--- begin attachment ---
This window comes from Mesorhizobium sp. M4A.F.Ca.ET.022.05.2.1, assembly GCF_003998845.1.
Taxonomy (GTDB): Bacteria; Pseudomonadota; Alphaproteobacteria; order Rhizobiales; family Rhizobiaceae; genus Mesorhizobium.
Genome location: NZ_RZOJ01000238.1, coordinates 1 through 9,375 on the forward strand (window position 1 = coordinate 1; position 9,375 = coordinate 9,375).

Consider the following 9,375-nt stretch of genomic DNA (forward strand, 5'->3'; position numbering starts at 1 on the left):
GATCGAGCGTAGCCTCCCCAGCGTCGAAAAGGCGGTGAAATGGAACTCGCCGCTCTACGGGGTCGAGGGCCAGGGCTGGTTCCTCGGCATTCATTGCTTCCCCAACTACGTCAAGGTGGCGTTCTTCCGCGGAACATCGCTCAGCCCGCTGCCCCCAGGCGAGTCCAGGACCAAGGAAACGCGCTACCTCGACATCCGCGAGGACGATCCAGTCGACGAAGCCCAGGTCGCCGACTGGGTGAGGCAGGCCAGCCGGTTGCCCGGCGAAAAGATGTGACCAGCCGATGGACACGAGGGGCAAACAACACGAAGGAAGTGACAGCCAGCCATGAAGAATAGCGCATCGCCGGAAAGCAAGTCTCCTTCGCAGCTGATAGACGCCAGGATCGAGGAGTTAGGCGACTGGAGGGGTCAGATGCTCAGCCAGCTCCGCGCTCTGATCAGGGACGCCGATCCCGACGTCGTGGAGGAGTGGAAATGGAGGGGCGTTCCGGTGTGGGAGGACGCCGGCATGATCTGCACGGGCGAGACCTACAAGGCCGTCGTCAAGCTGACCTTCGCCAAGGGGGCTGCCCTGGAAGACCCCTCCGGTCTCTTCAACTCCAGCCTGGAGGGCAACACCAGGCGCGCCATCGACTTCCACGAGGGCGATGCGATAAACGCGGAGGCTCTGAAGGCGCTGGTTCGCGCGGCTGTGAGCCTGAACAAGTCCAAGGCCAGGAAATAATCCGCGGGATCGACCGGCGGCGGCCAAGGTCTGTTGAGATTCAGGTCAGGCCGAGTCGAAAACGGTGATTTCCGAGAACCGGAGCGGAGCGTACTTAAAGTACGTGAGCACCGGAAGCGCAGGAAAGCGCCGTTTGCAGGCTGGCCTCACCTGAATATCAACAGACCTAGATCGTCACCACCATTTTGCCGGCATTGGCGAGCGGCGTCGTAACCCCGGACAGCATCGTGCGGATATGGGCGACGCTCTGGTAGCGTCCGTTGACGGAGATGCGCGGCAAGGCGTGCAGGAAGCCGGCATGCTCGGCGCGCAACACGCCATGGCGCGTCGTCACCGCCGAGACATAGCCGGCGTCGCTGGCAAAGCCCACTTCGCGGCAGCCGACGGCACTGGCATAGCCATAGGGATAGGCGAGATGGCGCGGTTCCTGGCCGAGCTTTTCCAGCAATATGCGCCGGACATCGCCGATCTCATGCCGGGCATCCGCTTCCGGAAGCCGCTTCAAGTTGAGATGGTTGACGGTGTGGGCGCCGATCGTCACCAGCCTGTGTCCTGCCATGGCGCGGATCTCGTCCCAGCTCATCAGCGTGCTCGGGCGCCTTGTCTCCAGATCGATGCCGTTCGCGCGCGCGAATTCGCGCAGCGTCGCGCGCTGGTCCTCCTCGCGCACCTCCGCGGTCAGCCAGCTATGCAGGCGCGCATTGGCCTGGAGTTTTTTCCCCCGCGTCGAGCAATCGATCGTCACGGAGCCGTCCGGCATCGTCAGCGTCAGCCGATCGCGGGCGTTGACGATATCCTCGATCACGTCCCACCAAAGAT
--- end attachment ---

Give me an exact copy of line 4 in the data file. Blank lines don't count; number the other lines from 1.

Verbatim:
Consider the following 9,375-nt stretch of genomic DNA (forward strand, 5'->3'; position numbering starts at 1 on the left):